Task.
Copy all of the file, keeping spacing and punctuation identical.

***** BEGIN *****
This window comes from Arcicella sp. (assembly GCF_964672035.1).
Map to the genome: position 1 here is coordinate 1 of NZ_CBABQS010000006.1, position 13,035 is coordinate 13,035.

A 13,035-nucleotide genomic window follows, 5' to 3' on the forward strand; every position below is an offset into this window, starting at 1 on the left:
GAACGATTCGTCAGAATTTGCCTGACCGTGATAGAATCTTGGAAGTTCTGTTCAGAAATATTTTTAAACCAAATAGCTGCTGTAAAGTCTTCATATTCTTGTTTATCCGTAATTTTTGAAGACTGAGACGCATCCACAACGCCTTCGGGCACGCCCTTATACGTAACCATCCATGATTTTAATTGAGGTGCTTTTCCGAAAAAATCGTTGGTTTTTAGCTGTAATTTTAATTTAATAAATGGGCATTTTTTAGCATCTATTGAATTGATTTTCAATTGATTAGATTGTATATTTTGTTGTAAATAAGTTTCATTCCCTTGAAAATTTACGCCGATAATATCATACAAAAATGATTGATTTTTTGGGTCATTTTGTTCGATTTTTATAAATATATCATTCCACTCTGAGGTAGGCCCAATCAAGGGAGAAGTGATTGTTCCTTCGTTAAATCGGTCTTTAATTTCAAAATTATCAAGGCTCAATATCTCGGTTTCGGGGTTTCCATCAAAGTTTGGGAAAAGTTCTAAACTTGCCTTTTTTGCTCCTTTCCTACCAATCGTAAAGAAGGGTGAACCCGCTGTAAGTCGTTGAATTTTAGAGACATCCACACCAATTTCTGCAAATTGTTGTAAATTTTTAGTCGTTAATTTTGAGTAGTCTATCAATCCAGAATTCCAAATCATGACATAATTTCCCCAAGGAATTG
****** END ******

This window comes from Arcicella sp. (assembly GCF_964672035.1).
Map to the genome: position 1 here is coordinate 1 of NZ_CBABQS010000006.1, position 13,035 is coordinate 13,035.

A 13,035-nucleotide genomic window follows, 5' to 3' on the forward strand; every position below is an offset into this window, starting at 1 on the left:
GAACGATTCGTCAGAATTTGCCTGACCGTGATAGAATCTTGGAAGTTCTGTTCAGAAATATTTTTAAACCAAATAGCTGCTGTAAAGTCTTCATATTCTTGTTTATCCGTAATTTTTGAAGACTGAGACGCATCCACAACGCCTTCGGGCACGCCCTTATACGTAACCATCCATGATTTTAATTGAGGTGCTTTTCCGAAAAAATCGTTGGTTTTTAGCTGTAATTTTAATTTAATAAATGGGCATTTTTTAGCATCTATTGAATTGATTTTCAATTGATTAGATTGTATATTTTGTTGTAAATAAGTTTCATTCCCTTGAAAATTTACGCCGATAATATCATACAAAAATGATTGATTTTTTGGGTCATTTTGTTCGATTTTTATAAATATATCATTCCACTCTGAGGTAGGCCCAATCAAGGGAGAAGTGATTGTTCCTTCGTTAAATCGGTCTTTAATTTCAAAATTATCAAGGCTCAATATCTCGGTTTCGGGGTTTCCATCAAAGTTTGGGAAAAGTTCTAAACTTGCCTTTTTTGCTCCTTTCCTACCAATCGTAAAGAAGGGTGAACCCGCTGTAAGTCGTTGAATTTTAGAGACATCCACACCAATTTCTGCAAATTGTTGTAAATTTTTAGTCGTTAATTTTGAGTAGTCTATCAATCCAGAATTCCAAATCATGACATAATTTCCCCAAGGAATTG